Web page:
1) Distancing yourself from negative people/situations – Of course, this isn’t always possible and you will always come across assholes and crappy situations. But if you can identify triggers and minimise your interaction with them, you’re on the road to living a more peaceful and less stressful life.

It may get to the point where you have to tell people outright to eff-off and then ignore them, especially if they try to force themselves into your life, to the point of being overbearing. While you can often recognise the good intentions behind this, if they’re a trigger you HAVE to be firm and distance yourself from them.

The same goes for toxic friends or relationships. If people are bringing you down, you have to take care of yourself and remove them from your life. This doesn’t have to be permanent; while I may not always get on with family, I know they do care and are concerned so I still talk to them or see them, but only every now and again.

If it’s a friend or romantic partner who’s bringing you down, you need to decide if you still want them in your life. It might just be the case that a little space is needed and you reconnect in the future.

2) Focusing on self-improvement – I basically wrote a list of all the things I wanted to learn or improve on. For example, my bike riding skills left a lot to be desired. So I borrowed a bike and got practicing. It turned out I could ride a bike, I just needed to practice. But the buzz I felt afterwards was such a massive self-esteem boost.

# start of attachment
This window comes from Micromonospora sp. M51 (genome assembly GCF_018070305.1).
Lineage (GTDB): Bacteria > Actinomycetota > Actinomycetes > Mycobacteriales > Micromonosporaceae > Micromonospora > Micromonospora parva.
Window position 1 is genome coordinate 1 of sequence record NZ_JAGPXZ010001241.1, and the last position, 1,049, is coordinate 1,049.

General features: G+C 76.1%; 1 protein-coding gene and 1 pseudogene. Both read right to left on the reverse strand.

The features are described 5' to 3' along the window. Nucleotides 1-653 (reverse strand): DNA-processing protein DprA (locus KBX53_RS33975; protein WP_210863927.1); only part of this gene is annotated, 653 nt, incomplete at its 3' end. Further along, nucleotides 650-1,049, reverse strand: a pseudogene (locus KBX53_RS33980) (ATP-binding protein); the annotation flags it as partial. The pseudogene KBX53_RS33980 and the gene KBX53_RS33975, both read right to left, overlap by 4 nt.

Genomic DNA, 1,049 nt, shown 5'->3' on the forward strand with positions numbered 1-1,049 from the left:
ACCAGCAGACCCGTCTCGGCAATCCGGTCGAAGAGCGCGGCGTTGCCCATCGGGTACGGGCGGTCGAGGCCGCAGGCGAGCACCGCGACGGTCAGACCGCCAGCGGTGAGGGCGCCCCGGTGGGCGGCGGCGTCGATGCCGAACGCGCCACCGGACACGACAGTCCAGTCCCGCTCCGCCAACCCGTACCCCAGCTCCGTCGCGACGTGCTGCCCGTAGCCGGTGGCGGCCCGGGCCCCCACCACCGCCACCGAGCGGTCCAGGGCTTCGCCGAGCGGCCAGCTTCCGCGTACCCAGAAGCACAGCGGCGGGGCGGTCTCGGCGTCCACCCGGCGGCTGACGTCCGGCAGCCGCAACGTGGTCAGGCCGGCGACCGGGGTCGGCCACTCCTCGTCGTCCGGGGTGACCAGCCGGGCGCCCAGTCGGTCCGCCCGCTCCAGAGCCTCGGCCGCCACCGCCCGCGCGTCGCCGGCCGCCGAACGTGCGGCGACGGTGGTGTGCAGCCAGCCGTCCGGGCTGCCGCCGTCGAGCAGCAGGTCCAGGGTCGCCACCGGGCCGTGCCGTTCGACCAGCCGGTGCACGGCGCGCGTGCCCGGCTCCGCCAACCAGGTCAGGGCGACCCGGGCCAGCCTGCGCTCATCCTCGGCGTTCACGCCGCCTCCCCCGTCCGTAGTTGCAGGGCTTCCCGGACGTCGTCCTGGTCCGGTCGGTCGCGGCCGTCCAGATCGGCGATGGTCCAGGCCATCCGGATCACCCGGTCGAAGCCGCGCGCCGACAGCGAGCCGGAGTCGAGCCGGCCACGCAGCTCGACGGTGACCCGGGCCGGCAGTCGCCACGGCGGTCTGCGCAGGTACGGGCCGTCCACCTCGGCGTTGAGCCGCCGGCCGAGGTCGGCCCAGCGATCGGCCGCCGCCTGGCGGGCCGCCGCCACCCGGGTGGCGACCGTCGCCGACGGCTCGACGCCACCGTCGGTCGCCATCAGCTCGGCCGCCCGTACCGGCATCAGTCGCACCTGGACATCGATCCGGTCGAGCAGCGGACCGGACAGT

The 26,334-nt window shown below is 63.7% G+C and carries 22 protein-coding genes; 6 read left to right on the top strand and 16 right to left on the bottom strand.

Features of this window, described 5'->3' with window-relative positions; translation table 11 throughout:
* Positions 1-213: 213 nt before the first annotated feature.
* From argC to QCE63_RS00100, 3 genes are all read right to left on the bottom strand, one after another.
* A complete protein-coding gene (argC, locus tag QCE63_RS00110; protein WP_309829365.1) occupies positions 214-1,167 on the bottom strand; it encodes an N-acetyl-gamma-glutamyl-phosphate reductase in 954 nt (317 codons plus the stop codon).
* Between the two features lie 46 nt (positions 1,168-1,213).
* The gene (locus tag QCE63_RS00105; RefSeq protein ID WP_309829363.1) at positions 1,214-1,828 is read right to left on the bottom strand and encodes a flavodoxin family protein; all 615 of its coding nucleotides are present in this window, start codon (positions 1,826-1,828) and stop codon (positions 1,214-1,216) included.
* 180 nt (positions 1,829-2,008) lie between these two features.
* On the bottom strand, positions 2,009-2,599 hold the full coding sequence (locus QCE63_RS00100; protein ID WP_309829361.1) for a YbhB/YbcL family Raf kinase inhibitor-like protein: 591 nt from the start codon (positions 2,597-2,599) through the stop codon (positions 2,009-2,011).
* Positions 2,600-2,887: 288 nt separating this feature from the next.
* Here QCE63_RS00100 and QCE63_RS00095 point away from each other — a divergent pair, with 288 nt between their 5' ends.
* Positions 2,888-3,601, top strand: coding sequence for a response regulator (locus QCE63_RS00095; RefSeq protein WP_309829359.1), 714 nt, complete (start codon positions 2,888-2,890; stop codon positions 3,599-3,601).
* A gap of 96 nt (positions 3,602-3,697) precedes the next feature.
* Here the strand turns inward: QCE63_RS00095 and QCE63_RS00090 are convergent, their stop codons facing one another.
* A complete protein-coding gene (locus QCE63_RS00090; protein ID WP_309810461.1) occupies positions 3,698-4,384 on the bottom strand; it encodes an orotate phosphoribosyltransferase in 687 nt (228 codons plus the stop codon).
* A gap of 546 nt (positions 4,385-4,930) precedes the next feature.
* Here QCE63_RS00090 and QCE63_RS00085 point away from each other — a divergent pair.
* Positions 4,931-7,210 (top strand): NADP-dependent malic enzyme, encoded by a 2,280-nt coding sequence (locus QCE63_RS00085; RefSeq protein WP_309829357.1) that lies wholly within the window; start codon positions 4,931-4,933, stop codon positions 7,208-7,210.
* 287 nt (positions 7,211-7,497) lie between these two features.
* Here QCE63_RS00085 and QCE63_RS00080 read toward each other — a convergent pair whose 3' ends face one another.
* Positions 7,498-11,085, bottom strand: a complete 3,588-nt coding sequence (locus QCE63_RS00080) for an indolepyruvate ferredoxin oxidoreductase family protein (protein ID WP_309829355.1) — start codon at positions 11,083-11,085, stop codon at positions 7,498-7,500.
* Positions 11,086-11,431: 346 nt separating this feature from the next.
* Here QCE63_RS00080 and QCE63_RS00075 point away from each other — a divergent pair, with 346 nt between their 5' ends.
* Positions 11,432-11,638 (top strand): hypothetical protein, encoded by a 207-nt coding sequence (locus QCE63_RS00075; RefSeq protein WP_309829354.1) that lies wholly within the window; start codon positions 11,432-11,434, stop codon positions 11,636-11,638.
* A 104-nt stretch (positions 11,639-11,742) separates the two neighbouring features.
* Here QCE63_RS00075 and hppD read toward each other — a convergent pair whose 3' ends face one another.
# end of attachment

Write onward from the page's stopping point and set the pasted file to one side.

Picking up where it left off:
We all have certain skills we either want to learn or can expand on. If you’re already multi-skilled and know how to do most things, focus on a particular hobby you enjoy and make more time for it, or look at taking it up a notch. As a result, you may find yourself meeting and interacting with friendly people that you have something in common with, thereby combating the loneliness or social isolation that can sometimes come about as a result of depression. 

Focus on one thing at a time so you don’t get too overwhelmed. Even if you don’t pick up the skills immediately, it will give you something to work towards. Often, people who are depressed are suffering from a feeling of low self-worth and self-esteem. Reminding yourself of things you’re good at, or your ability to learn new things, can counteract that.

You’ll find that whilst you’ve been in the process of removing yourself from negative situations or people, your mood starts to improve and you’re more motivated to do things, as you won’t have negative people distracting you or bringing you down.

3) Do things that make you feel better – If you have trouble identifying what actually makes you happy and smile, I'll use some personal examples:

- Writing. This whole blog came about during a lengthy wait to receive counselling. I needed some form of immediate therapy, an outlet. Which for me, writing definitely is as it helps me let out some of my frustrations and bottled up feelings.
- Listening to music.
- Watching funny or relatable films, TV programmes or YouTube videos.
- Spending time with my nieces and nephews.
- Going for walks.
- Reading advice on online forums from those who have posted about relatable situations.